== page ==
Colourfastness and archival stability would be the main two advantages. The best we had in the old days (and the best that can still be done with light-sensitive methods) was Cibachrome (or Ilfochrome, as it became). It has pretty good colour stability over time, but the synthetic ground does not have known archival properties, and the dyes, while the best that have ever been developed, are still quite fugitive in comparison to stable pigments -- and you're not getting Ilfochromes when you opt for optical/chemical printing.

Printing with stable pigmented inks on paper with a proven record (cotton or linen rag -- not that the brand sold as paper for inkjet/giclée printing would have much of a history) makes the work sound as an œuvre d'art rather than a bit of ephemera. With the right paper and inks, and framed and displayed properly, there's no reason why a pigment print shouldn't last as long as a watercolour. (And the pigments being used these days are much better behaved than any of the brighter colours that watercolourists were using in the nineteenth and early twentieth centuries.)

Of course, there's quite a cut being taken for providing the upgrade in permanence -- even though the papers are relatively expensive, the inks are far from free, and it takes a lot longer to print, that's not enough to justify the size of the price jump. There is a prestige tax attached as well. It's not about the quality of the print per se -- a photographic print can have greater depth and vibrance (as can an inkjet print on a synthetic ground) -- but longevity, and the importance that implies. If you are selling prints as fine art, then longevity is a reasonable customer expectation.

  • It sounds like you are saying that giclee has an archival advantage over photosensitive printing. Am I reading that correctly? – Paul Cezanne Jan 16 '12 at 10:29
  • No, I am saying that inkjet printing, done properly and using materials appropriate for archival processes (rag papers and stable colourfast pigments) has an archival advantage over photosensitive processes. Again, giclée has a meaning outside of inkjet printing for processes that extend back to cave paintings; it should never be used for discrete-drop (dithered) printing. – user2719 Jan 16 '12 at 12:34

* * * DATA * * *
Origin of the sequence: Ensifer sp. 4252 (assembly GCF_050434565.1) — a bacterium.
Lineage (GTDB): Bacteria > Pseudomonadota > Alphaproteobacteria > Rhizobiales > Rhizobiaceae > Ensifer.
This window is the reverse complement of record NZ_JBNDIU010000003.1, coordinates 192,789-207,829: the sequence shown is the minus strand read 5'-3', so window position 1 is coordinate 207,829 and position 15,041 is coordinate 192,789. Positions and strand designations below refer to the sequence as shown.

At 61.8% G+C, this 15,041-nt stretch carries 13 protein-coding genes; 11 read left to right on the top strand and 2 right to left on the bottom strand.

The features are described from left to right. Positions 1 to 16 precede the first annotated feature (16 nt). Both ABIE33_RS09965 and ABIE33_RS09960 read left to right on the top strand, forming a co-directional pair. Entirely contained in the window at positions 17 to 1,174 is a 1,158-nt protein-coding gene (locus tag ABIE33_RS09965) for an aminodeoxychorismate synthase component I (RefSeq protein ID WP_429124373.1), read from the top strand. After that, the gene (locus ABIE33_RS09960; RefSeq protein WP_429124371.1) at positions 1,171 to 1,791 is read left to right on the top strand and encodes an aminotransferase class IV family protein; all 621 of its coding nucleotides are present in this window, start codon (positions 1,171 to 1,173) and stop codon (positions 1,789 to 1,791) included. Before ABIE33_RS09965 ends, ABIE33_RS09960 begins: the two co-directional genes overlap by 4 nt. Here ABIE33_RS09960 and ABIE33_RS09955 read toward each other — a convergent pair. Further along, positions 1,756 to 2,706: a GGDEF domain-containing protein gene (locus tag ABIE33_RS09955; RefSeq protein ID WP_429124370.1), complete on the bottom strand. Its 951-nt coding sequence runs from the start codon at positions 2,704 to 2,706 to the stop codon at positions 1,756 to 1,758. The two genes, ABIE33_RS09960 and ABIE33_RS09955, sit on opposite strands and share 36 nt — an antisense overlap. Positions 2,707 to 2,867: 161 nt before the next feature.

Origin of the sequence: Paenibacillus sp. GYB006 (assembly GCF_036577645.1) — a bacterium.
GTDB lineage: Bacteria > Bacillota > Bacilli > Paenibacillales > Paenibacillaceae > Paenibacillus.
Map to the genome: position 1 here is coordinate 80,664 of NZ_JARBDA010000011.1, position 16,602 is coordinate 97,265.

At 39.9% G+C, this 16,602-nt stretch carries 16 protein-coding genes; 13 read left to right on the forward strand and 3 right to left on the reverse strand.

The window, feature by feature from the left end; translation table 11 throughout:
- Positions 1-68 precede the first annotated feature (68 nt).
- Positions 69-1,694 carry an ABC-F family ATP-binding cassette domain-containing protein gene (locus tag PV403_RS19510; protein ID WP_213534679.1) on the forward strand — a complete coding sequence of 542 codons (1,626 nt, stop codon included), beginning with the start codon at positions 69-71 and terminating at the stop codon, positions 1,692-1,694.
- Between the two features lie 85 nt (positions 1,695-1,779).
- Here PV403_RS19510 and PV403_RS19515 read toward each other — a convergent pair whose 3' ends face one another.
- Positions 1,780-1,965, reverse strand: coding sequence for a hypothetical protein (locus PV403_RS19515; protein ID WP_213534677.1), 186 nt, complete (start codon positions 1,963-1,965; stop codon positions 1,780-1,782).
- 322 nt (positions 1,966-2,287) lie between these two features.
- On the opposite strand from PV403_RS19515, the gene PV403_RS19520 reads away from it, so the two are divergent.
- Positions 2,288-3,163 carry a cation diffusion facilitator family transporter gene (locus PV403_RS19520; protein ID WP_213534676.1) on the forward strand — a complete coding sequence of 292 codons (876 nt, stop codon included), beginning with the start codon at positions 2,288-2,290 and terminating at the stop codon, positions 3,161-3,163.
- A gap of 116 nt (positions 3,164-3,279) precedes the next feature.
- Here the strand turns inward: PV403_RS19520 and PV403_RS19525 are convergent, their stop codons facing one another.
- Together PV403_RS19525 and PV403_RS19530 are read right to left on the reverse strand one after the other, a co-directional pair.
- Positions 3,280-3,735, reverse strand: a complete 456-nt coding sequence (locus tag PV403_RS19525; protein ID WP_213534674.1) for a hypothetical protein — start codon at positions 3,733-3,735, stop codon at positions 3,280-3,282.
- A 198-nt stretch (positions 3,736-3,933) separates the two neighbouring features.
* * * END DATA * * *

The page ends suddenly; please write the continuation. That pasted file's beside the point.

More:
• Stan, do you have some references for that? It's contradictory to everything I've seen. – mattdm Jan 16 '12 at 15:48
  • Contradictory in terms of word usage or permanence? – Paul Cezanne Jan 16 '12 at 16:54
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    Giclée is just a term used for a subset of ink-jet printing. The distinction is more about marketing or prestige (which commercialization can monetize more easily). The reference is to the subset of ink-jet normally associated with the higher end subset. It's not really a different technology. It's more a case of diligence in choosing better elements of the technology to achieve better results. Think of it as "premium ink-jet". – Skaperen Jan 16 '12 at 21:51

There no comparison to its exquisite fine-tuned detail in reproduction to an ordinary digital copy. There is a methodology to every step of the Giclee' process which includes calibration (CMS- color management system) and repeated massaging of minutuae areas on the file of a single painting in order to keep all features- colors and shadow detail, concise and true to the original!


There are two types of inks for inkjet printers. All home printers and some pro printers use dye inks which has a short life expectancy. Some pro printers and many of the large format printers use pigment inks which could last 100 years under good archival conditions. I would expect commercial Giclee printers to use pigment inkjet inks.

  • Many home printers use pigmented inks. – JenSCDC Aug 27 '14 at 19:02